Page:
Extravagaria marks an important stage in Neruda's progress as a poet. The book was written just after he had returned to Chile after many wanderings and moved to his beloved Isla Negra on the Pacific coast. These sixty-eight poems thus denote a resting point, a rediscovery of sea and land, and an "autumnal period" (as the poet himself called it).
In this work, which is presented in a bilingual edition with translations from the Spanish by Alastair Reid, Neruda developed a lyric poetry that was decidedly more personal than his earlier verse.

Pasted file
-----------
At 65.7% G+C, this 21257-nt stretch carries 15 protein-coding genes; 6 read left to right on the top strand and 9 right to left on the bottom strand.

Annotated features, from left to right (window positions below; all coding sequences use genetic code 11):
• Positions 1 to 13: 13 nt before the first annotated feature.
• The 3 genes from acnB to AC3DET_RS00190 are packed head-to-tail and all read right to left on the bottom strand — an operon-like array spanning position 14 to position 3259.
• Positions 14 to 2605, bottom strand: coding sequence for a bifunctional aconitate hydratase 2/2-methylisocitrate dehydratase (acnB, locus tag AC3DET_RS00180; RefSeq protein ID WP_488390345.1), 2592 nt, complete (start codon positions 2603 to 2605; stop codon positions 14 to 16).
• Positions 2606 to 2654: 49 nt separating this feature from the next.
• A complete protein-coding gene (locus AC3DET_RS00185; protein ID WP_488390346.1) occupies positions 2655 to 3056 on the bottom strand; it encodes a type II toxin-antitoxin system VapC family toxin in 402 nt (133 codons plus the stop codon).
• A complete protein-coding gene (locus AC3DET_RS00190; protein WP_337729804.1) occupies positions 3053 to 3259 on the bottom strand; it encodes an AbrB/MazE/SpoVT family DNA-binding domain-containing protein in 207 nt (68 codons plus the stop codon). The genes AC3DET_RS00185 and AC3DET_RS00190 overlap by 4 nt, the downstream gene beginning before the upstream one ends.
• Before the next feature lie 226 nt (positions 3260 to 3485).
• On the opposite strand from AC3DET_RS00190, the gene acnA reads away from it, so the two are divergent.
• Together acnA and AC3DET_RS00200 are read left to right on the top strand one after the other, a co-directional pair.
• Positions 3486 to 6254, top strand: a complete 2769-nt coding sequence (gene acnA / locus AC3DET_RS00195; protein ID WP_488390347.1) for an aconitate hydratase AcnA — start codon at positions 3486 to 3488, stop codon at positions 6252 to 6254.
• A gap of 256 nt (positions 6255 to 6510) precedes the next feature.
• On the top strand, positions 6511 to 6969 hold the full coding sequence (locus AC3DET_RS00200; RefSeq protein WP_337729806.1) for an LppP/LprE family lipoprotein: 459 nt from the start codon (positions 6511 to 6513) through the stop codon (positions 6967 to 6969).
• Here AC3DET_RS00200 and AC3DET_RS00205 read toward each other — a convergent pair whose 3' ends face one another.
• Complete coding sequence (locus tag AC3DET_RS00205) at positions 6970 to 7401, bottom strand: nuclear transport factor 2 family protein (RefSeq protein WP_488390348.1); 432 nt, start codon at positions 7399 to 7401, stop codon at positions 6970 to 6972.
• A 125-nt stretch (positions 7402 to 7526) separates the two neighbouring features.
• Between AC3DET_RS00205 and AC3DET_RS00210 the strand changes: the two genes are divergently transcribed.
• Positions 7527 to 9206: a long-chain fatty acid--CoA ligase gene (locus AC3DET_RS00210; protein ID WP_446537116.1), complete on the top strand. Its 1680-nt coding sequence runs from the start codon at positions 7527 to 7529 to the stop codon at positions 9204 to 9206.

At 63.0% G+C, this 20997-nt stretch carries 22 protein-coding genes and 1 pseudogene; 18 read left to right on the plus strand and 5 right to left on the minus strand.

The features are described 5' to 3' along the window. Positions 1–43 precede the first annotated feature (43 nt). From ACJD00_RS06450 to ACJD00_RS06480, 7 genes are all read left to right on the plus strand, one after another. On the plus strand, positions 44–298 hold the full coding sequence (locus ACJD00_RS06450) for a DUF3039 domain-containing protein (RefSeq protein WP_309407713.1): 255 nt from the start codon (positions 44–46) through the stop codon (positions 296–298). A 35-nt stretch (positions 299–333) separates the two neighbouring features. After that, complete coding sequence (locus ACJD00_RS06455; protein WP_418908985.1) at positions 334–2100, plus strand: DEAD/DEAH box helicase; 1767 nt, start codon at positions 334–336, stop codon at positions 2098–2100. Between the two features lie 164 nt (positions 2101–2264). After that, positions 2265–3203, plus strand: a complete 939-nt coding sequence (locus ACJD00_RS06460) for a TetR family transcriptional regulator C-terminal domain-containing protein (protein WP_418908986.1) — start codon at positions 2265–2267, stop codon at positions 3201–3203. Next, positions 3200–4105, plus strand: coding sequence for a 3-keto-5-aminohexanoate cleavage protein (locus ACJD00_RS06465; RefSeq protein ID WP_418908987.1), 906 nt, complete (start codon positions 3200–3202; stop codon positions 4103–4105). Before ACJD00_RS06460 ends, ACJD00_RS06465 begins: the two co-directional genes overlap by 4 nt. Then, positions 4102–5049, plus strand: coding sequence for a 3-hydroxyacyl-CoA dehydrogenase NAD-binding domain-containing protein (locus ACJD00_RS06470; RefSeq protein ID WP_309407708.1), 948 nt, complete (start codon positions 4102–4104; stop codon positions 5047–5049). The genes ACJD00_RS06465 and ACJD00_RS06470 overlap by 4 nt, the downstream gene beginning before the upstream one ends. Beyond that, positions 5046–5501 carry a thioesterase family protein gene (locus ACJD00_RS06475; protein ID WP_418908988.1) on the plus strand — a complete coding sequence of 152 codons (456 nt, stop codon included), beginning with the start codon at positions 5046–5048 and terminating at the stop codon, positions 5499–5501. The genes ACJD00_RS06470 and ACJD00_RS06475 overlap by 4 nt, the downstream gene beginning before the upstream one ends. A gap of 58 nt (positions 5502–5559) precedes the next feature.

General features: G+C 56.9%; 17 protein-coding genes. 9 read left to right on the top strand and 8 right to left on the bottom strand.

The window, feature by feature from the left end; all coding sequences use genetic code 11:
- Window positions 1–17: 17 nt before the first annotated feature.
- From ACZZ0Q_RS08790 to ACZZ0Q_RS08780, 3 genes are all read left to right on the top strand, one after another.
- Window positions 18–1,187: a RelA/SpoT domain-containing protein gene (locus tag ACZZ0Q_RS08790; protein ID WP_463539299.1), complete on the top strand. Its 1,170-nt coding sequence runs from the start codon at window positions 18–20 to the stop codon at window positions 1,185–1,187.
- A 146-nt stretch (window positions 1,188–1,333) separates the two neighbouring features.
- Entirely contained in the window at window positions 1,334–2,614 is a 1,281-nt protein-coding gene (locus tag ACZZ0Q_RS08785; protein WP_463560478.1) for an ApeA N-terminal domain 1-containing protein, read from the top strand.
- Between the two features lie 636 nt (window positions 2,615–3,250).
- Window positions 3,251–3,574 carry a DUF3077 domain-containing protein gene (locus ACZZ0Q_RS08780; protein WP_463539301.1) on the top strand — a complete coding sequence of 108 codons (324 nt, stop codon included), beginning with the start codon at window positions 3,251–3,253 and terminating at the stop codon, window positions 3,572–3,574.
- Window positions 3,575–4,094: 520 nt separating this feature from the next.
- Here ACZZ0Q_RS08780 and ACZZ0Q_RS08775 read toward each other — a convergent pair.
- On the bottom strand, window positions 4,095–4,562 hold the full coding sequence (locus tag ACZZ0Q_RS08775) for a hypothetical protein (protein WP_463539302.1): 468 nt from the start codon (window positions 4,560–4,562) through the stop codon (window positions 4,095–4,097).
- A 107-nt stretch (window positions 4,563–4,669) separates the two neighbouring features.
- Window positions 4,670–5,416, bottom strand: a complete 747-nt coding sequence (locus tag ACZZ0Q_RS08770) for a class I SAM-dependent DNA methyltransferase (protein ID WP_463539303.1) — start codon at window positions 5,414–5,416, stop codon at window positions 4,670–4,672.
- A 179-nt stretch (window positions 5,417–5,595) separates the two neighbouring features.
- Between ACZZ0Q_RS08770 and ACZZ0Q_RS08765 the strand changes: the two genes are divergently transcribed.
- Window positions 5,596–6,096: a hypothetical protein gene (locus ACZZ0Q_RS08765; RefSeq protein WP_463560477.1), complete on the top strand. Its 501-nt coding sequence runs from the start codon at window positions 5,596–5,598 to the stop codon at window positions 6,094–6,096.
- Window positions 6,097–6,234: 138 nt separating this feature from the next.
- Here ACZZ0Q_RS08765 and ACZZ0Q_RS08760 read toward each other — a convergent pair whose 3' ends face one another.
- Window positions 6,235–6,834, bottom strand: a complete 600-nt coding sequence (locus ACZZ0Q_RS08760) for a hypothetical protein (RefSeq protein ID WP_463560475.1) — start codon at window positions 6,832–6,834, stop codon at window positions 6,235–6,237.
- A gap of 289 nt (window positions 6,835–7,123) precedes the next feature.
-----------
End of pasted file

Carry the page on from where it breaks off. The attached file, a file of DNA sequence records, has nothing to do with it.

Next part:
"Reid's translation and Neruda's poems make Extravagaria one of the very finest books of Latin American poetry now available in English."—Ronald Christ, The National Observer
"In this volume, Neruda's passionate awareness of the multiplicity of things and beings is disclosed in 68 poems as diverse as the fable of a mermaid, a meditation on the statues of Notre Dame, a consideration of the difficulties of conversing with animals—all newborn perceptions, suffused with delight and love. . . . Extravagaria was first published in Buenos Aires in 1958, but its evocations are timeless."—Library Journal